On the one hand, bad reactions happen. I have writer friends who have received devastating comments from editors who didn’t understand their genre or terse rejection letters from agents. They found others and published their books with success.

Change the Fear

Self-doubt often comes from deep-seated beliefs. Repeated small steps work to build trust in yourself. Practice build confidence confidently.

  • Share your feelings. Tell a friend or writing buddy. Irrational thoughts fester when you keep them to yourself.
  • Focus on others. When you help and support others with similar feelings, you will build confidence in your feelings.
  • Assess your skills. Write down your accomplishments. You will surprise yourself when your knowledge and expertise don’t match your fearful self-assessment.
  • Take baby steps. Positive actions accumulate over time. Reward yourself for taking action. I did it once, and it didn’t work, won’t get you out of the fear.
  • Stop comparing. The more you write, the better your writing becomes. Don’t compare yourself to other writers. Compare this year’s work with last year. Acknowledge your growth.
  • Stop fighting the feelings. When you acknowledge the feelings, you can work on steps to meliorate their power. 

David Amerland – The Sniper Mind

Find Other Writers

One of the best ways to start combating this fear is to join a local writer’s group. To start, find a mutually supportive group with fewer than ten people and make certain they are sympatico. Searching for a group can take time. My fabulous writers’ group took a year to form.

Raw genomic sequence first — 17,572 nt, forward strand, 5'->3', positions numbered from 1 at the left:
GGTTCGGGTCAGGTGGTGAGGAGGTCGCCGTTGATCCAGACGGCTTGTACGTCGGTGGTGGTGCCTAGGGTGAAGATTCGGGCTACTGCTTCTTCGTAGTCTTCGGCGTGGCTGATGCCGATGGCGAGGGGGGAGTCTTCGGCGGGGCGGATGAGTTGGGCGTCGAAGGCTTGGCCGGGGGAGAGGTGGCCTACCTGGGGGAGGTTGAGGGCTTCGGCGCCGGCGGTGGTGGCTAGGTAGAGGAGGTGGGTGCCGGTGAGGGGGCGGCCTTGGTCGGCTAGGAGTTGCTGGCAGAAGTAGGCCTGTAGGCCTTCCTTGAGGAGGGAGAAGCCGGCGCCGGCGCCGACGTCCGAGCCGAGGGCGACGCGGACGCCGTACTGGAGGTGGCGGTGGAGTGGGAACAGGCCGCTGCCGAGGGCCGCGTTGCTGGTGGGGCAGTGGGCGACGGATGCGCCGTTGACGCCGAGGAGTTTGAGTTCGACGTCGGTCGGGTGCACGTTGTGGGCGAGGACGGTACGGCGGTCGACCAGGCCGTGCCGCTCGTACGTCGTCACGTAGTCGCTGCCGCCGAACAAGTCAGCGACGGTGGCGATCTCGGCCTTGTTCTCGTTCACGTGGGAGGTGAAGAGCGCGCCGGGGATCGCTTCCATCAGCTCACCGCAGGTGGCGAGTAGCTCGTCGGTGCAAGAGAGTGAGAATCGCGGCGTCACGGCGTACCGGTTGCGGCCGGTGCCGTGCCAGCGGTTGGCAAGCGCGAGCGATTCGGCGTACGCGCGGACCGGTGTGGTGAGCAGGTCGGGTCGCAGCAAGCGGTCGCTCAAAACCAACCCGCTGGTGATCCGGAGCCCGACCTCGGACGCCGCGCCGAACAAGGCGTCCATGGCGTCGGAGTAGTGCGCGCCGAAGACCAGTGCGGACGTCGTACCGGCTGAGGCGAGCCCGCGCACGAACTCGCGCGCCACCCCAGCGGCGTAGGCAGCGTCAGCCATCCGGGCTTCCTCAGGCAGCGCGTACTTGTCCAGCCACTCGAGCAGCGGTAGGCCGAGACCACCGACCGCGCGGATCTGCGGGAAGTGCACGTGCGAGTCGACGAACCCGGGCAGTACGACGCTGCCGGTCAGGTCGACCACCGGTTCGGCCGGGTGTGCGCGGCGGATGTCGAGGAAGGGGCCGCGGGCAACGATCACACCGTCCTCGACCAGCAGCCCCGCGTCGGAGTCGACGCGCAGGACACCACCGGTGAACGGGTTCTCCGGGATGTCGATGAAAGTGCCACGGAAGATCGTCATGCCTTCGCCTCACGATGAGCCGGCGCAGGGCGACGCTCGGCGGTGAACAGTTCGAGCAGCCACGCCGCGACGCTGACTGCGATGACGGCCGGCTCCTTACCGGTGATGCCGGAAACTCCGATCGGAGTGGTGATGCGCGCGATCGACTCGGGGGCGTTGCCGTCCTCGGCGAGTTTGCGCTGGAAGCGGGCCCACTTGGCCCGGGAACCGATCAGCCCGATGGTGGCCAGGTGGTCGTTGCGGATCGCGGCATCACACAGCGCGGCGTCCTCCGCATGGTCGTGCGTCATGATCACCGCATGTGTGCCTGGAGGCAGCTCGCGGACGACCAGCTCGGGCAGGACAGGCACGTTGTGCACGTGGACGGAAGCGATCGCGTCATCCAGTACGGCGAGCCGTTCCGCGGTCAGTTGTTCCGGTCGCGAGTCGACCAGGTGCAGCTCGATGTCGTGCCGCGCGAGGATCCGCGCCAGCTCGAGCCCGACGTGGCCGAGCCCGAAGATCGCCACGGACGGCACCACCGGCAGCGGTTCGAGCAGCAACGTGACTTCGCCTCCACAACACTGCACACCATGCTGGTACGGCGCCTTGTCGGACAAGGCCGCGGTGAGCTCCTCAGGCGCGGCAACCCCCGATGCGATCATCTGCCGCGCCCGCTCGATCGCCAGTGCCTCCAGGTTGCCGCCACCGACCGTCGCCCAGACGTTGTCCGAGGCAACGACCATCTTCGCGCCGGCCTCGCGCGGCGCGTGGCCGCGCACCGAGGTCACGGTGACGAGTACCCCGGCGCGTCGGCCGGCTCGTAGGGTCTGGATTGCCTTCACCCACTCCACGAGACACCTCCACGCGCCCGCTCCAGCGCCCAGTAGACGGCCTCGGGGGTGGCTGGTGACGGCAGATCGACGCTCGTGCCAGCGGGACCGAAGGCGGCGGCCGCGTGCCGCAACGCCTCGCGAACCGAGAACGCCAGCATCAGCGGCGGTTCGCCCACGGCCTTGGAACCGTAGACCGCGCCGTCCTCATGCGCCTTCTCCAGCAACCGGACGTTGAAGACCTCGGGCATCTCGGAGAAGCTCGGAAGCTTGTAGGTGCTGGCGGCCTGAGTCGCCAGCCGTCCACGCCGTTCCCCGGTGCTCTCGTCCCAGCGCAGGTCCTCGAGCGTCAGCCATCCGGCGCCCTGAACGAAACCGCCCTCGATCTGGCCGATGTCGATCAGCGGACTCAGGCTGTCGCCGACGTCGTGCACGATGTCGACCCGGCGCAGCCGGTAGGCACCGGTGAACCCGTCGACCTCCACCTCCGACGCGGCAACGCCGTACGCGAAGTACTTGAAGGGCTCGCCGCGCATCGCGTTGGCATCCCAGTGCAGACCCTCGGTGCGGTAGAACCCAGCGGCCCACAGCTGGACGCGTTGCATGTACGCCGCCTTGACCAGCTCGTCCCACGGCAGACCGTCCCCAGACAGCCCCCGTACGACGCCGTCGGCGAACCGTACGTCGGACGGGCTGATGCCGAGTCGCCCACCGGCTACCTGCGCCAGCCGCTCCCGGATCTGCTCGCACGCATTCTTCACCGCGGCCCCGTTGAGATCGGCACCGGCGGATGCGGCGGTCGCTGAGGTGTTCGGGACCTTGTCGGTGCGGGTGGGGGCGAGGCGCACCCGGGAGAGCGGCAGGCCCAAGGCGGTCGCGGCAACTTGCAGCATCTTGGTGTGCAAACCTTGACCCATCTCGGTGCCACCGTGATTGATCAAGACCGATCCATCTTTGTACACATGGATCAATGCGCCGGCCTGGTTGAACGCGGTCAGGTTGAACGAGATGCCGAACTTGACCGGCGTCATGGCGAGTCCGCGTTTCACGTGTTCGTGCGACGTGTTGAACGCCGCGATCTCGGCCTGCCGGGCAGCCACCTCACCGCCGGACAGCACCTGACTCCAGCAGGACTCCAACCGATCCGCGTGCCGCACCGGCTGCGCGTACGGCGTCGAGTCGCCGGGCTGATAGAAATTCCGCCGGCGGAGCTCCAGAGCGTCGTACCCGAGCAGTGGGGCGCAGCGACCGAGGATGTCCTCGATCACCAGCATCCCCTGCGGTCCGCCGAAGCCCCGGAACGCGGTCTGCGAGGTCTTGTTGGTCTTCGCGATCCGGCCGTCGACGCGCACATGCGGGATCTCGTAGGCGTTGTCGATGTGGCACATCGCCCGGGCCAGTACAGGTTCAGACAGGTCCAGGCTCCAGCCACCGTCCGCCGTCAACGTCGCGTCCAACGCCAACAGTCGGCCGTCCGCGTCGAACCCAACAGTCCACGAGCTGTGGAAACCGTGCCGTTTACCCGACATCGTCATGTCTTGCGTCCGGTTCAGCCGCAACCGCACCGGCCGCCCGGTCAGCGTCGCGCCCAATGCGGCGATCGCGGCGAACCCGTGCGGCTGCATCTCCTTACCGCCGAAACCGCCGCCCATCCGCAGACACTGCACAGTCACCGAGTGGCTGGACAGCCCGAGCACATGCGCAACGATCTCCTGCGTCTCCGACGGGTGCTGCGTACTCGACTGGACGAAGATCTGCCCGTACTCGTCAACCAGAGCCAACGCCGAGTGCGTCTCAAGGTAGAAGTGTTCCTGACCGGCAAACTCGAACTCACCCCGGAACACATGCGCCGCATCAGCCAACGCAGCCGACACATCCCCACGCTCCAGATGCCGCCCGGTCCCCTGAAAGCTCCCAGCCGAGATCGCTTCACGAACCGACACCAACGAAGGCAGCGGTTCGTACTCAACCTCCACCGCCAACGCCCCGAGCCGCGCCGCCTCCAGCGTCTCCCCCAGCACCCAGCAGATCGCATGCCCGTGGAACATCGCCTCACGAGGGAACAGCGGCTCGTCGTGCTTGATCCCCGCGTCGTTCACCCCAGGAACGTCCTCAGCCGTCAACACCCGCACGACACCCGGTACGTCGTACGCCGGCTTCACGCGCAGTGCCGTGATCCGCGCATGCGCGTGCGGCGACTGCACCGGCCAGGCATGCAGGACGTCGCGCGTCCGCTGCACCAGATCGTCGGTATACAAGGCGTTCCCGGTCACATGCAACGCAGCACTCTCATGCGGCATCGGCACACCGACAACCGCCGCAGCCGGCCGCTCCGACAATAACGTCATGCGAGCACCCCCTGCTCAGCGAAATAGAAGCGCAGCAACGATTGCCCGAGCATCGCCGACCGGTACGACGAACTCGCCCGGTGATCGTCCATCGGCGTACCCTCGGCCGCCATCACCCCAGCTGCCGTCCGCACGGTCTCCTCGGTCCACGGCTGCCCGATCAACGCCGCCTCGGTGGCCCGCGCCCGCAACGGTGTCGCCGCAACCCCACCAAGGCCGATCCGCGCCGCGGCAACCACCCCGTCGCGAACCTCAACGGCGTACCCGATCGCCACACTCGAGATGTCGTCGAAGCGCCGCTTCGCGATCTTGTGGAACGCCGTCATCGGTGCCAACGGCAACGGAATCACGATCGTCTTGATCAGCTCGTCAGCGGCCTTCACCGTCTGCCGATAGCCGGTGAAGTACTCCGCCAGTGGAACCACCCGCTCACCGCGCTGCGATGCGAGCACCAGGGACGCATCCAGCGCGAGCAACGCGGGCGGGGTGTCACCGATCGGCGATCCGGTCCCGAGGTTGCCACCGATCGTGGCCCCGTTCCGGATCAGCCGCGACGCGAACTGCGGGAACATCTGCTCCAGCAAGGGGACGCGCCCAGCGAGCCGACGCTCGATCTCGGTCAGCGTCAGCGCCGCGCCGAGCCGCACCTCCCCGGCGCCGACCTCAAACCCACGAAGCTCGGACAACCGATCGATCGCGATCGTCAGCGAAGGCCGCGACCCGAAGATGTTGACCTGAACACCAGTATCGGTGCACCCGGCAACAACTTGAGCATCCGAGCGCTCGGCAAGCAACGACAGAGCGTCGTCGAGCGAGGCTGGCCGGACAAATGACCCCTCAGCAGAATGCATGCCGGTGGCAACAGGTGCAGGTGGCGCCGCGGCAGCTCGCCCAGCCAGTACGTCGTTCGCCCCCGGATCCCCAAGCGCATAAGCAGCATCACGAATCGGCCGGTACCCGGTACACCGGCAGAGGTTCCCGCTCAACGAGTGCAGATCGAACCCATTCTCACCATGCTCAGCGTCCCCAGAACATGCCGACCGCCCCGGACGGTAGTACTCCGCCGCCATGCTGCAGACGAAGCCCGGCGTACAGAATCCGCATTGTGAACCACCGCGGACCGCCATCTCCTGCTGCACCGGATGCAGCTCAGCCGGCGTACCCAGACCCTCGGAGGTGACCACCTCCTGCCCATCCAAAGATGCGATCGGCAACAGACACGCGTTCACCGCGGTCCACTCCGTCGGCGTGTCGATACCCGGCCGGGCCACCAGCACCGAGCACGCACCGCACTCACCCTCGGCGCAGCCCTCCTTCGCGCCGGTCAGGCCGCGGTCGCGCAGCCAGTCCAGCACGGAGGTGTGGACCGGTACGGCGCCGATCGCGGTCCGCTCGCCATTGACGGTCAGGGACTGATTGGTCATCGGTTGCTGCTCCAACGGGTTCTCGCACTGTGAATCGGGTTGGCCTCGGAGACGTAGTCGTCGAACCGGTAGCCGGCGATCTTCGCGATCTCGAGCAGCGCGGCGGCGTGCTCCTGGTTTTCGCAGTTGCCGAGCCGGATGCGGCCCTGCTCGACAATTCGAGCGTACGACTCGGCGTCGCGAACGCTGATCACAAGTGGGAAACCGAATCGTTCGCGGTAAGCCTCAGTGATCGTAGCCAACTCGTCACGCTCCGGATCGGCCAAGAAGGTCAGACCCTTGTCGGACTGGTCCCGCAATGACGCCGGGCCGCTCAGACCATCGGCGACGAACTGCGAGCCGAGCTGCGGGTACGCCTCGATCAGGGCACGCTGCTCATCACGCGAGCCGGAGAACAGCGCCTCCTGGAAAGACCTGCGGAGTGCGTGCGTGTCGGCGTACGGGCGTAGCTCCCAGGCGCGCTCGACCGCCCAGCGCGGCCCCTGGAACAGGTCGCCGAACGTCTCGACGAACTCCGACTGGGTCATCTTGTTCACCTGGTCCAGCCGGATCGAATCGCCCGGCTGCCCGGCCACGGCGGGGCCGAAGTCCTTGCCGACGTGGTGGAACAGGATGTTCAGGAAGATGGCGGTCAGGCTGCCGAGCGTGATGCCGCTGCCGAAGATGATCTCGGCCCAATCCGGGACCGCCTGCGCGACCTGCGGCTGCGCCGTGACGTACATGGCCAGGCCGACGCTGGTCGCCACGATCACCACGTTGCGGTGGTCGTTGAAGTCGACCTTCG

Avoid groups with:

  • An overbearing “leader”
  • Without group guidelines
  • A group the doesn’t follow the stated guidelines or allows members to dominate time
  • Don’t hesitate to leave if the group doesn’t fit

The people in the group are also writers with the same fears. Every writer has fears.

Use social media to find other writers. Facebook has groups for writers and writers in specific genres. Most group moderators provide clear guidelines. 

Keep Writing

Author and writing coach Joanna Penn calls working on your work the “palette cleanser.” Get the taste of those fears out and work to find your writer voice by continuing to write. She talks about The Successful Author Mindset in a podcast. This is a great talk to bookmark so you can listen when those fears pop up.

Know that doubts are going to creep in. They never go away. But you can work to minimize the fear. The best antidote to writer fear is determination.

Self-doubt manifests as self-censorship, so one of the best ways to calm that fear is to keep writing until you find your voice. That unique voice that makes a reader love what you write.

You Are A Writer

Keep writing. Don’t get thrown off track. Focus on your current project and your long-term writing goals.